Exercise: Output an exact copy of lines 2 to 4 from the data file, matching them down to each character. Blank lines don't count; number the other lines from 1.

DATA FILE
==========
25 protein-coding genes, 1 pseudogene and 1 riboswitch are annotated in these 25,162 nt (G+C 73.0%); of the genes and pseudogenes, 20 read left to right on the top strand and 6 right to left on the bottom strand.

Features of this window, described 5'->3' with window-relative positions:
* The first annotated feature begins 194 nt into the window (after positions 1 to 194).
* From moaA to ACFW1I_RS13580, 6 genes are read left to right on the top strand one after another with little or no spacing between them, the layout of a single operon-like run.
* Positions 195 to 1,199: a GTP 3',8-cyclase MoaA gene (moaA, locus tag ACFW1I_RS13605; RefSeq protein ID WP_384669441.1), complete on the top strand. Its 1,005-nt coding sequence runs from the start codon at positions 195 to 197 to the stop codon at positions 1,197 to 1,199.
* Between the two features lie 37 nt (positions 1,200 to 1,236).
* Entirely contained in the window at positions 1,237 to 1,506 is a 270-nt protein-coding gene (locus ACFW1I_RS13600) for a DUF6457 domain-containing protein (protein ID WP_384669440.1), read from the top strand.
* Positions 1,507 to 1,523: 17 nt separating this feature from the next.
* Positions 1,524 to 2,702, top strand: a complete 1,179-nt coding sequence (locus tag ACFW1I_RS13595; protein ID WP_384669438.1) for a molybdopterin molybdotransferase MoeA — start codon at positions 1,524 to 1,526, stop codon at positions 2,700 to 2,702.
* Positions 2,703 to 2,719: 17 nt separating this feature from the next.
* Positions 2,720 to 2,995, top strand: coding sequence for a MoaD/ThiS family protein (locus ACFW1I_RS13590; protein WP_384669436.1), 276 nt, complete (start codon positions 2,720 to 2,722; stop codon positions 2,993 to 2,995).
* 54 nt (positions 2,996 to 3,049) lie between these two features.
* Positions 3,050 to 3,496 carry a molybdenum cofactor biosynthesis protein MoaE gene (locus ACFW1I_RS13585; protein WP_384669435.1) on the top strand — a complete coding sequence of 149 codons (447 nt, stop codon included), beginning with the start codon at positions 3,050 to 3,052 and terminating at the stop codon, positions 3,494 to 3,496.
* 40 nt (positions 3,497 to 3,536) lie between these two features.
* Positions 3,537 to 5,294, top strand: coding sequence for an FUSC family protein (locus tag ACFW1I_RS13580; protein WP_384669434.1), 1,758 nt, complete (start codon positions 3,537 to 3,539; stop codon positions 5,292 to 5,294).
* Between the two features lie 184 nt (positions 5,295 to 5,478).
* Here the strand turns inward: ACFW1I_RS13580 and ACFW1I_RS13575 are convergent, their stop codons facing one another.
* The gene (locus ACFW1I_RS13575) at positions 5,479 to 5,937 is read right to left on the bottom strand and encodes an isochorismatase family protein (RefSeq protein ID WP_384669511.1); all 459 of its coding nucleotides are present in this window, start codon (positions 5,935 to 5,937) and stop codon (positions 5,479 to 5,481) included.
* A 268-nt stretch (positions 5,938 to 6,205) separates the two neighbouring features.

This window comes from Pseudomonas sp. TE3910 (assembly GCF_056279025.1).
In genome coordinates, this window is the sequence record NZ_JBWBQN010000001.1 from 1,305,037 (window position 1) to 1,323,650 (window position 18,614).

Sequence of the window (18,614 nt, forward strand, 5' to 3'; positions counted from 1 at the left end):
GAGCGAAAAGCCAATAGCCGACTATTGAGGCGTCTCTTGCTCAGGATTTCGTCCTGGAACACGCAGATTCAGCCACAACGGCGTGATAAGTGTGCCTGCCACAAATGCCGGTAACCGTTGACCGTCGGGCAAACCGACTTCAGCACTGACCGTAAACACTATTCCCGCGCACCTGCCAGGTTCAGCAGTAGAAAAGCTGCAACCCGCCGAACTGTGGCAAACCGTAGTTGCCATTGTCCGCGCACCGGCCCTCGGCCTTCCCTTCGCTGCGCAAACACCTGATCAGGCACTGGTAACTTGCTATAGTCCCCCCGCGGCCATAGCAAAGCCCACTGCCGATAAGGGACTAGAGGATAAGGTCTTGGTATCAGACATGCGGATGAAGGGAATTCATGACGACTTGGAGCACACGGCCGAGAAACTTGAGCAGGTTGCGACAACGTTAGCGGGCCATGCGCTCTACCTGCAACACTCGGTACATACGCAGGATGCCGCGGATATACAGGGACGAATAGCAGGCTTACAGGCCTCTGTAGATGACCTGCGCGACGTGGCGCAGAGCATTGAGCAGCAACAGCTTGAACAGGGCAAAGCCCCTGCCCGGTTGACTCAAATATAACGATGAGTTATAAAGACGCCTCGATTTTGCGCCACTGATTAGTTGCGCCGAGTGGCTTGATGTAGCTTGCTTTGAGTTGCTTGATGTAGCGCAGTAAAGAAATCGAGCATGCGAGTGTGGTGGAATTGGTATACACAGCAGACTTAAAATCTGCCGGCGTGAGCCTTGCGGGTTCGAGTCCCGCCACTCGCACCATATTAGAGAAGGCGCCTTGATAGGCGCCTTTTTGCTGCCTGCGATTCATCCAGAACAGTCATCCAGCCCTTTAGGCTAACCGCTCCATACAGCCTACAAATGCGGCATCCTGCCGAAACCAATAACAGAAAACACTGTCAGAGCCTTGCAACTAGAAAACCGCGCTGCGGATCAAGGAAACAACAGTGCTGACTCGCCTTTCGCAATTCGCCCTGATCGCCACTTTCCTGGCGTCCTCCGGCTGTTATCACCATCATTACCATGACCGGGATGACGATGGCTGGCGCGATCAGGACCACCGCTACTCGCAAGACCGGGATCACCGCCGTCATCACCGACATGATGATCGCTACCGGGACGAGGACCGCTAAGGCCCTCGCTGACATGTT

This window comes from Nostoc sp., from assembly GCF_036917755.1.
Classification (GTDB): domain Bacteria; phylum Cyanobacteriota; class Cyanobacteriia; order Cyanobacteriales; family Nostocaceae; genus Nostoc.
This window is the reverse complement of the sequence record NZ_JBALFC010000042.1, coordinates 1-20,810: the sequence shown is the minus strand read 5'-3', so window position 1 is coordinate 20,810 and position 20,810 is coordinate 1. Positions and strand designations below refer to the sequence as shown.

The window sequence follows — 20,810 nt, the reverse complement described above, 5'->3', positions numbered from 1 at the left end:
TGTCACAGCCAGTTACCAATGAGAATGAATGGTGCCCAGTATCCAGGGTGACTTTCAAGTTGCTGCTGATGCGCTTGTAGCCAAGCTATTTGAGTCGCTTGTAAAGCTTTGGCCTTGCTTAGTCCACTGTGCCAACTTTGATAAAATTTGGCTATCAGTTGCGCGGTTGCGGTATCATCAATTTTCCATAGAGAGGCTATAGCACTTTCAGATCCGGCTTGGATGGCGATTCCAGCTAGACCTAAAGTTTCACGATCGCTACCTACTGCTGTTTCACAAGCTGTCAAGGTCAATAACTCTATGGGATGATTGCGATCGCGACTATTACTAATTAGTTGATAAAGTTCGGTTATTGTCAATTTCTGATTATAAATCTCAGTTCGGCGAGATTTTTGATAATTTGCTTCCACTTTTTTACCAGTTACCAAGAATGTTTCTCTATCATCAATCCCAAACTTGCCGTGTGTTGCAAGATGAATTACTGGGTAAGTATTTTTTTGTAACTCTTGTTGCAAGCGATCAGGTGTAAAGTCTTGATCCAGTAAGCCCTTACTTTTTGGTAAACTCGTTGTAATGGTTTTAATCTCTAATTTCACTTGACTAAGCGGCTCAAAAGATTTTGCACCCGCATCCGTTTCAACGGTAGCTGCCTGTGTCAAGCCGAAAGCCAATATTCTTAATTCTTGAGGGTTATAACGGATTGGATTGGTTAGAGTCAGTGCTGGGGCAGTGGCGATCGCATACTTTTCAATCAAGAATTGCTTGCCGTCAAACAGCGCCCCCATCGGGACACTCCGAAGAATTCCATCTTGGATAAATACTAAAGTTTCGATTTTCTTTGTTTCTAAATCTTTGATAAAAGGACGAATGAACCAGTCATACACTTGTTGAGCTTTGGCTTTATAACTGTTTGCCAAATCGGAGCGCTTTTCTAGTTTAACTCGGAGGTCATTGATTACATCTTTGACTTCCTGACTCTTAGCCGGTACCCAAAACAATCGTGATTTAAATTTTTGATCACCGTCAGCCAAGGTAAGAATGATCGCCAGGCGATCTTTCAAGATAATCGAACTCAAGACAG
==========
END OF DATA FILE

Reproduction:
Features of this window, described 5'->3' with window-relative positions:
* The first annotated feature begins 194 nt into the window (after positions 1 to 194).
* From moaA to ACFW1I_RS13580, 6 genes are read left to right on the top strand one after another with little or no spacing between them, the layout of a single operon-like run.